October’s Full Hunter’s Moon nearly coincides with the apogee of the moon’s orbit, or the point at which the moon is farthest from Earth. That makes October’s full moon appear smaller than usual, the opposite of the “supermoon” effect that occurred earlier last March when the moon was full during its closest approach to Earth.
The moon reached its peak fullness at 2:06 a.m. UT last Oct. 12. Shortly thereafter, the moon was at its farthest point from Earth, which it reaches once a month. The moon’s orbit is elliptical rather than perfectly circular, which is why the distance from Earth to the moon varies by tens of thousands of miles depending on the time of month and year. The moon’s orbit is also always slightly changing because of differing effects of the sun’s gravity.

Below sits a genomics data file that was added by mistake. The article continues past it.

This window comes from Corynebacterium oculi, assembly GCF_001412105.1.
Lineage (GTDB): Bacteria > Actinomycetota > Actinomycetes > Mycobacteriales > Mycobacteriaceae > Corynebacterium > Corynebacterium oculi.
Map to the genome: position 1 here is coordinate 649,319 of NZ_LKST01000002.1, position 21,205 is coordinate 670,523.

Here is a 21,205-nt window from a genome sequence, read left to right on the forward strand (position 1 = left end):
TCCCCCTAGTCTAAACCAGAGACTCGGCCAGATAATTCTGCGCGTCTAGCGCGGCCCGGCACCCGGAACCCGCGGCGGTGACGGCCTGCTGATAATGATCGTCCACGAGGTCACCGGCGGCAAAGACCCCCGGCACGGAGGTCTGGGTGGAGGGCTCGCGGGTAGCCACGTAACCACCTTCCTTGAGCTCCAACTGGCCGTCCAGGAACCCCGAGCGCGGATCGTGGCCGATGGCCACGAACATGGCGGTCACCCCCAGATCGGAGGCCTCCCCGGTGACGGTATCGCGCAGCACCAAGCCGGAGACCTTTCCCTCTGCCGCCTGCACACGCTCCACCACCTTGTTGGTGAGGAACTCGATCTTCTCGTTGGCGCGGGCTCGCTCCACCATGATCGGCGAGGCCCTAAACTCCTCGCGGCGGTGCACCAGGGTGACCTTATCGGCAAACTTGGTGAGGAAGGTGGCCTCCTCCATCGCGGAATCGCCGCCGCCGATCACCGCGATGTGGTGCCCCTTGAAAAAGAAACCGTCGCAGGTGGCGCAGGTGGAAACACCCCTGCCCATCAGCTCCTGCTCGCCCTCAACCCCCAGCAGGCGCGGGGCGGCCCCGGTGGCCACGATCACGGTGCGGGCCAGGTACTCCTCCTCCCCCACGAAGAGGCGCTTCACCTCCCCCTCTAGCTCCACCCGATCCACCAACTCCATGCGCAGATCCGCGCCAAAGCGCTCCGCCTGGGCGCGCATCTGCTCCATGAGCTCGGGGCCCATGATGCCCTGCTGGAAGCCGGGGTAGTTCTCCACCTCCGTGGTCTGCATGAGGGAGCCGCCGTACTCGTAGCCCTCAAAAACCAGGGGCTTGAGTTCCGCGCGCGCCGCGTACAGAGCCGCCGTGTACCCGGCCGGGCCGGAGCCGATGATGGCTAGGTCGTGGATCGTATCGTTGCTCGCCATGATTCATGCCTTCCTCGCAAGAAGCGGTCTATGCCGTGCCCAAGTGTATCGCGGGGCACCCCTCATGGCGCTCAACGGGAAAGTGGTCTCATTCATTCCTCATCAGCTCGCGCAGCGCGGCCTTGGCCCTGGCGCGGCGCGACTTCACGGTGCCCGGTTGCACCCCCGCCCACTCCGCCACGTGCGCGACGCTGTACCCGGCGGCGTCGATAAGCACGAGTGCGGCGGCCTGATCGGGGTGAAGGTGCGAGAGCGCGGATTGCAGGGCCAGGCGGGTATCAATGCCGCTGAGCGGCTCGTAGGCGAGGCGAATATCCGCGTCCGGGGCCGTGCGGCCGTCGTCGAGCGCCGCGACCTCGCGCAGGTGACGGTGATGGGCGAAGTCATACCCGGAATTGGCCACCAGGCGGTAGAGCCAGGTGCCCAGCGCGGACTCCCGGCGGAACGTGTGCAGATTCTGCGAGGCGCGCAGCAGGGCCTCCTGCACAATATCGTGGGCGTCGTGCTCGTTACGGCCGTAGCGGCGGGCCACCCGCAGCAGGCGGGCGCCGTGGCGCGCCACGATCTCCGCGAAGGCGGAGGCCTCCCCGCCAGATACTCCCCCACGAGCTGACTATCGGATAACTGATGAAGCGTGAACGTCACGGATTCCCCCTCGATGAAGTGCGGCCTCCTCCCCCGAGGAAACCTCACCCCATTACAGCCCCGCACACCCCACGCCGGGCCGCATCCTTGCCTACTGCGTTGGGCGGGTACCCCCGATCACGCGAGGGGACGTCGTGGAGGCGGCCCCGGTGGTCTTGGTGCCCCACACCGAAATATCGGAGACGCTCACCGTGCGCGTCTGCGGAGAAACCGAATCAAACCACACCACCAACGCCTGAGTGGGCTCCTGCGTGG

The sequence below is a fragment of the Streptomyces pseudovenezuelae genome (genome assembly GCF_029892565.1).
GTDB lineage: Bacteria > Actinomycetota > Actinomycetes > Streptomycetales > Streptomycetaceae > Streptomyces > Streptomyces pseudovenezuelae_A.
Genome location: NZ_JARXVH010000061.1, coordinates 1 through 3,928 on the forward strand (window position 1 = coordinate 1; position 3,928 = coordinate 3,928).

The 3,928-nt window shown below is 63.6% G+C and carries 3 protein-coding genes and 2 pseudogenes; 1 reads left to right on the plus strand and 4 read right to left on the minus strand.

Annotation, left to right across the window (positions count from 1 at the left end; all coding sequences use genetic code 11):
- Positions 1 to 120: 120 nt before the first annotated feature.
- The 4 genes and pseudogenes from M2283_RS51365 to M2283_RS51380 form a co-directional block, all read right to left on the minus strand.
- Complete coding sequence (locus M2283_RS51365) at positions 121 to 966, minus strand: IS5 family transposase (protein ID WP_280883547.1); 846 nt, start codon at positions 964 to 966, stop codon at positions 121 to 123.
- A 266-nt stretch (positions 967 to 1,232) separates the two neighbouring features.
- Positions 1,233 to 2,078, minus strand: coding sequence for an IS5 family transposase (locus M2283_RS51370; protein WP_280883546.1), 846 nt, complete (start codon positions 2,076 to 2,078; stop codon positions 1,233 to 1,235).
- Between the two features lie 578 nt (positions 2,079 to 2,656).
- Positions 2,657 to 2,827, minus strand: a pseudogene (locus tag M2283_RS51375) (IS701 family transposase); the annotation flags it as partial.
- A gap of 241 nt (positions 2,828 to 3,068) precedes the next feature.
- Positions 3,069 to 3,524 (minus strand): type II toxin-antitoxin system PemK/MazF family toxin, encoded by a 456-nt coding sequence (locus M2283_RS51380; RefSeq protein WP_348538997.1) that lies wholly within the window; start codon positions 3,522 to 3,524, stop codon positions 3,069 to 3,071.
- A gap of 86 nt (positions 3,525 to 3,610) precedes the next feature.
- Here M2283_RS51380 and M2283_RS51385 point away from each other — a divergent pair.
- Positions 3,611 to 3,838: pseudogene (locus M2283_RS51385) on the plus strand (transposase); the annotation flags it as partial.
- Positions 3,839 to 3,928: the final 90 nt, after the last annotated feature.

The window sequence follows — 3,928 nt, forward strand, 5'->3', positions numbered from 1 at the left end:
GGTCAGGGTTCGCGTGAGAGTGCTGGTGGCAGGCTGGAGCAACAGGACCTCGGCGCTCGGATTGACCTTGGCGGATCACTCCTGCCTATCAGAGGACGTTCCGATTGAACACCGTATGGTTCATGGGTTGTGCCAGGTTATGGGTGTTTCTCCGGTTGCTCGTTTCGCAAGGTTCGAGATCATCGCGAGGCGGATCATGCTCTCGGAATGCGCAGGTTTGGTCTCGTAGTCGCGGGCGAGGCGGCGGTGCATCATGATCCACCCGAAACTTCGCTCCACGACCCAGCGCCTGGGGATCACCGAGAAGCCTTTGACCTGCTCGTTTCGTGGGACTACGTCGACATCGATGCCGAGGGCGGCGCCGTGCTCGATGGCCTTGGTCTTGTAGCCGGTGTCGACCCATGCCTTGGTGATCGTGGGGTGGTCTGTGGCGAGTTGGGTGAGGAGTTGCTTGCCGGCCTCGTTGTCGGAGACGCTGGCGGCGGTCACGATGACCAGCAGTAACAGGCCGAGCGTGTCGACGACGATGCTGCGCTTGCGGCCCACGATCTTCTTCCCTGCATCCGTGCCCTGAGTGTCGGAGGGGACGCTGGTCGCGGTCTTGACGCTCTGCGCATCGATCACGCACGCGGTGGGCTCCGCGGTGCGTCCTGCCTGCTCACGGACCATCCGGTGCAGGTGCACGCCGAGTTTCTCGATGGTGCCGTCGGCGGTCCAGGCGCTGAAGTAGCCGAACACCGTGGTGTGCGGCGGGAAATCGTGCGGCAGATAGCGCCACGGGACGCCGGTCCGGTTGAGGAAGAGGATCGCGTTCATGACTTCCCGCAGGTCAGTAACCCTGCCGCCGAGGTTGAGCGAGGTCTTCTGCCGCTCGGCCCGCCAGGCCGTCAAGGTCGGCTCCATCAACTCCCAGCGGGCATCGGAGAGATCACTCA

Though we couldn’t notice with our own eyes, the Moon’s apparent size changes throughout the year and this is because of the phenomenon called Lunar libration, or the wobbling of the Moon.
Below is an animation which demonstrates this effect. It shows the geocentric phase, libration, position angle of the axis, and apparent diameter of the Moon throughout the year 2011, at hourly intervals.
Credit: NASA/Goddard Space Flight Center Scientific Visualization Studio